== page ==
One of the difficulties for a Christian when studying the Book of Esther is figuring out why the book seems to condone the moral choices made by the main character. An honest look at the book reveals that Esther was chosen to be part of the king’s harem, spent a night in his bedroom, and later became his queen. (To be fair, she didn’t have much of a choice in the matter.) But coupled with the lack of any mention of God, prayer, or obedience to the Mosaic Law, we are left scratching our heads. How does this fit with 2 Timothy 3:16-17?
“All Scripture is given by inspiration of God, and is profitable for doctrine, for reproof, for correction, for instruction in righteousness, that the man of God may be complete, thoroughly equipped for every good work.”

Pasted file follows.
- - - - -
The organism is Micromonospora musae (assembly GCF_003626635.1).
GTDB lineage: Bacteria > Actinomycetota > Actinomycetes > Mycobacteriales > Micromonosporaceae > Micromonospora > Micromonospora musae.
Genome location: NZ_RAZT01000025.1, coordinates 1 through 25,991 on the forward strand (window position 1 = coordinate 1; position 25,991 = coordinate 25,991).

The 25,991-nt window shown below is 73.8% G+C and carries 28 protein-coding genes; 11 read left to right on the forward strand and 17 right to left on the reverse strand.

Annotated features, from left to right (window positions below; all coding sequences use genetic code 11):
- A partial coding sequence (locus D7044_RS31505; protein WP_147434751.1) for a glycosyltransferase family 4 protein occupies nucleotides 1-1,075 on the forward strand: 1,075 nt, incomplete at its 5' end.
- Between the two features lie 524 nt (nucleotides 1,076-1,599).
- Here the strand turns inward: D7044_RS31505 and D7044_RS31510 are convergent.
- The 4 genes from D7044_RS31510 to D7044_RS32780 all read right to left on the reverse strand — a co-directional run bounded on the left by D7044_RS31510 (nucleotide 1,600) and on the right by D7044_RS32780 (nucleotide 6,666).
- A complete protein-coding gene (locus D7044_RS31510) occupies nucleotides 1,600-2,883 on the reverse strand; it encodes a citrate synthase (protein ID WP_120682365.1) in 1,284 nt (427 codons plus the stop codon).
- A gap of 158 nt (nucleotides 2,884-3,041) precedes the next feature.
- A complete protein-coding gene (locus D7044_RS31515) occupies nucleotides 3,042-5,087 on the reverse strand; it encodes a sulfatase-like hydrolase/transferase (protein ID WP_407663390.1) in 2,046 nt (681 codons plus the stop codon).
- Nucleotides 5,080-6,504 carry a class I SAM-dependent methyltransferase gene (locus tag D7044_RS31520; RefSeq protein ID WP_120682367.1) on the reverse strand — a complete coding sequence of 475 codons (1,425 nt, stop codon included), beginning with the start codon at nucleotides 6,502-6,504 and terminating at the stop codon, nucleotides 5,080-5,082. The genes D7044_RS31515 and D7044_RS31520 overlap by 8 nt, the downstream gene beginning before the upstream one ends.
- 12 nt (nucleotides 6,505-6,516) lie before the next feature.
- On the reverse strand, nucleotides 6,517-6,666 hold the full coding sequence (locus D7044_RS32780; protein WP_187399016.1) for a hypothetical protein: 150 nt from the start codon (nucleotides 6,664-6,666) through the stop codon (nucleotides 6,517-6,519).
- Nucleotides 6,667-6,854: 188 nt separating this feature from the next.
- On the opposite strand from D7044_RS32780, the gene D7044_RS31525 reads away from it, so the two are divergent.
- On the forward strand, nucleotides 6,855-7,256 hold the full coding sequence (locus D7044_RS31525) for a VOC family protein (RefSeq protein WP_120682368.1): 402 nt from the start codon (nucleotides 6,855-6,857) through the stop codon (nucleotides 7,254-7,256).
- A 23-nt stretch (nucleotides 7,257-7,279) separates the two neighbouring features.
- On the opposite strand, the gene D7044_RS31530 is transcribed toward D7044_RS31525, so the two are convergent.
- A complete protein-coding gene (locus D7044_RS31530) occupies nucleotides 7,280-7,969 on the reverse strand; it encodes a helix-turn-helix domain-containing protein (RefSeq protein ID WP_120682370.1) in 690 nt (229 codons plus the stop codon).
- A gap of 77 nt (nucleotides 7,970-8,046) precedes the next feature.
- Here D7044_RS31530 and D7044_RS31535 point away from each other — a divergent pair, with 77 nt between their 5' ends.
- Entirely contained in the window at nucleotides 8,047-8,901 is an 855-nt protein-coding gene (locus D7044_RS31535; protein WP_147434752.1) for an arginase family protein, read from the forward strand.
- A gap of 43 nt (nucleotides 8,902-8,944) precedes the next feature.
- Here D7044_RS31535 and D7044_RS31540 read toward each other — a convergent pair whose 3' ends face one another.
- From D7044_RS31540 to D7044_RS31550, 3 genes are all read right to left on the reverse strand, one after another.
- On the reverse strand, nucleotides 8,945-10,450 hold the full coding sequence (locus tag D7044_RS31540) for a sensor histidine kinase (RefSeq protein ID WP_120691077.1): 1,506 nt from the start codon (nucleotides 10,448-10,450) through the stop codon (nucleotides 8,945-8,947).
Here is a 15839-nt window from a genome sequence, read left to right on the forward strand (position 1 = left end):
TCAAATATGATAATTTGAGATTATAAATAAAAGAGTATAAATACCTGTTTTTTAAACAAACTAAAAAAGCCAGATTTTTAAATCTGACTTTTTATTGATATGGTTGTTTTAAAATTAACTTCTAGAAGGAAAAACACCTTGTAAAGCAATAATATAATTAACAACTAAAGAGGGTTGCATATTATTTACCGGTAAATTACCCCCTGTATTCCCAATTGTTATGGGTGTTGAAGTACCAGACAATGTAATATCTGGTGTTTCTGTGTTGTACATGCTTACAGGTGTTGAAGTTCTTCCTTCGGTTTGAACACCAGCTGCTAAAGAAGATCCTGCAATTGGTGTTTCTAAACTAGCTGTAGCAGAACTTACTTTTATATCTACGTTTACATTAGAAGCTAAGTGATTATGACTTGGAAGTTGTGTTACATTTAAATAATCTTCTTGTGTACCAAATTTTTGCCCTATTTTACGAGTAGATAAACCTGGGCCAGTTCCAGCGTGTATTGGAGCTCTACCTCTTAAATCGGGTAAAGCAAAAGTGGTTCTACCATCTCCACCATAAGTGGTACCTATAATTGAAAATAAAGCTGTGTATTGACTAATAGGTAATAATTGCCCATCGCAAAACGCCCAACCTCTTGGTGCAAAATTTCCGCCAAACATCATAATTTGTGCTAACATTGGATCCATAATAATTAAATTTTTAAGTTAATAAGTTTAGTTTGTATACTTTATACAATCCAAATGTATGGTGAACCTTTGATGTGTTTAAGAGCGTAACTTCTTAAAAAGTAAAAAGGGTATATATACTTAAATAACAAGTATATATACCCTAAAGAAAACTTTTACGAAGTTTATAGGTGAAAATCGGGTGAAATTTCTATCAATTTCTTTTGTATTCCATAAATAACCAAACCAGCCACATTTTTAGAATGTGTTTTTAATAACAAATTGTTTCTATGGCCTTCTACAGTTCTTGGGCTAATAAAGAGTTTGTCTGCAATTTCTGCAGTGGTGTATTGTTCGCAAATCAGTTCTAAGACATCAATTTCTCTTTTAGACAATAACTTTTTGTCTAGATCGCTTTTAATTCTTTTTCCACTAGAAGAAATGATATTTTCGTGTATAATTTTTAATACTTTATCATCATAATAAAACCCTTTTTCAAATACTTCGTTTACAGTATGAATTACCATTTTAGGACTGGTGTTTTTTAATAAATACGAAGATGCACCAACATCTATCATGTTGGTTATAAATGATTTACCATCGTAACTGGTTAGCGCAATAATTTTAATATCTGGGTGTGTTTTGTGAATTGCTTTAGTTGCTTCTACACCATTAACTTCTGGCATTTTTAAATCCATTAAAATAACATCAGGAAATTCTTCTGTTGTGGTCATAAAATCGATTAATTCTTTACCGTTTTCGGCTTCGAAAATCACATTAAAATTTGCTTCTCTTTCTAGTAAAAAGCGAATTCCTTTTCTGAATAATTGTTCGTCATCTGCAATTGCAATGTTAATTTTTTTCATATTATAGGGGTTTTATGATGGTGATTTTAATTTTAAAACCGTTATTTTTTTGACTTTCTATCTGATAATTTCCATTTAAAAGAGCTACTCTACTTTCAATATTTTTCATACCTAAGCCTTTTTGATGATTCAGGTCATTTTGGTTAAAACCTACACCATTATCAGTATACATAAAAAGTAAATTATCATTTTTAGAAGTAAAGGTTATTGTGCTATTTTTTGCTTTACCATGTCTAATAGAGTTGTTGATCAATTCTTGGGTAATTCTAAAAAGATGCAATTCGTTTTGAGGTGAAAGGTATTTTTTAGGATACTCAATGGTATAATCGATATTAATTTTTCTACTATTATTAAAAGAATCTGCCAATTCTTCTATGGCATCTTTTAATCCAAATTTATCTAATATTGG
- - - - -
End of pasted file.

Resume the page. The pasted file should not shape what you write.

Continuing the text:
While this verse is true, we have to remember that “everything found in the Bible is not to be emulated. Sometimes the biblical narratives show us how we should not act. ‘In all things God works for the good of those who love him’ (Rom. 8;28), but that does not mean that all things that happen are in themselves good (e.g., a small child killed by a drunken driver). The disturbing ethical practices of Esther and Mordecai resulted in the deliverance of the Jewish people from a terrible pogrom, but their success does not prove that the means used were good or pleasing to God” (Expositor’s Bible Commentary, ed. Frank Gaebelein).
Perhaps the best way to look at Esther (as with other imperfect Bible characters) is that she was used by God, despite her moral failings, to accomplish the deliverance of God’s people. We do not look to her as an example of purity or as a godly believer. Instead, we focus on what God did despite the moral issues in her history.